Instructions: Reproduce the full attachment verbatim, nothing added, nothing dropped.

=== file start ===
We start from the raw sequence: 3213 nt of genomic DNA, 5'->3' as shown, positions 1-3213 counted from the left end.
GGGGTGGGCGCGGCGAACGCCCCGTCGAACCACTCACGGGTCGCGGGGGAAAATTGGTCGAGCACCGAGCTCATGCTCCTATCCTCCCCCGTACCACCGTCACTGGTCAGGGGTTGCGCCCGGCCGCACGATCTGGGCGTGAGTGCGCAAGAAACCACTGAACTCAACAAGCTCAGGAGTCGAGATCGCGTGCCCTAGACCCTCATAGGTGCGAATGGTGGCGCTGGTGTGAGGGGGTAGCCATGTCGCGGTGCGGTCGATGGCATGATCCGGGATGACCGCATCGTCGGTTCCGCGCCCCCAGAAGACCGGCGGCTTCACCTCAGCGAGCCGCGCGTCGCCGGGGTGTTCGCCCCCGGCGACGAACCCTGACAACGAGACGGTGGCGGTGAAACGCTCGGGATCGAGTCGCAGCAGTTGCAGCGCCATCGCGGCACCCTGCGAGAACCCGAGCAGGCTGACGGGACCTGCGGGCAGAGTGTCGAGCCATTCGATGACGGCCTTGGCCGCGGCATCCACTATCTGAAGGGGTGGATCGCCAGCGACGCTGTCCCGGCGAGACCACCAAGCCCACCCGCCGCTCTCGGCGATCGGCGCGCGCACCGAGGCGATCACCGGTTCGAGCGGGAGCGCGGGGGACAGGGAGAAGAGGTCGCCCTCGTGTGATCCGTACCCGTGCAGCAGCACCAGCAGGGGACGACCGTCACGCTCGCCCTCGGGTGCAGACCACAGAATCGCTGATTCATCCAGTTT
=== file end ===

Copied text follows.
We start from the raw sequence: 3213 nt of genomic DNA, 5'->3' as shown, positions 1-3213 counted from the left end.
GGGGTGGGCGCGGCGAACGCCCCGTCGAACCACTCACGGGTCGCGGGGGAAAATTGGTCGAGCACCGAGCTCATGCTCCTATCCTCCCCCGTACCACCGTCACTGGTCAGGGGTTGCGCCCGGCCGCACGATCTGGGCGTGAGTGCGCAAGAAACCACTGAACTCAACAAGCTCAGGAGTCGAGATCGCGTGCCCTAGACCCTCATAGGTGCGAATGGTGGCGCTGGTGTGAGGGGGTAGCCATGTCGCGGTGCGGTCGATGGCATGATCCGGGATGACCGCATCGTCGGTTCCGCGCCCCCAGAAGACCGGCGGCTTCACCTCAGCGAGCCGCGCGTCGCCGGGGTGTTCGCCCCCGGCGACGAACCCTGACAACGAGACGGTGGCGGTGAAACGCTCGGGATCGAGTCGCAGCAGTTGCAGCGCCATCGCGGCACCCTGCGAGAACCCGAGCAGGCTGACGGGACCTGCGGGCAGAGTGTCGAGCCATTCGATGACGGCCTTGGCCGCGGCATCCACTATCTGAAGGGGTGGATCGCCAGCGACGCTGTCCCGGCGAGACCACCAAGCCCACCCGCCGCTCTCGGCGATCGGCGCGCGCACCGAGGCGATCACCGGTTCGAGCGGGAGCGCGGGGGACAGGGAGAAGAGGTCGCCCTCGTGTGATCCGTACCCGTGCAGCAGCACCAGCAGGGGACGACCGTCACGCTCGCCCTCGGGTGCAGACCACAGAATCGCTGATTCATCCAGTTT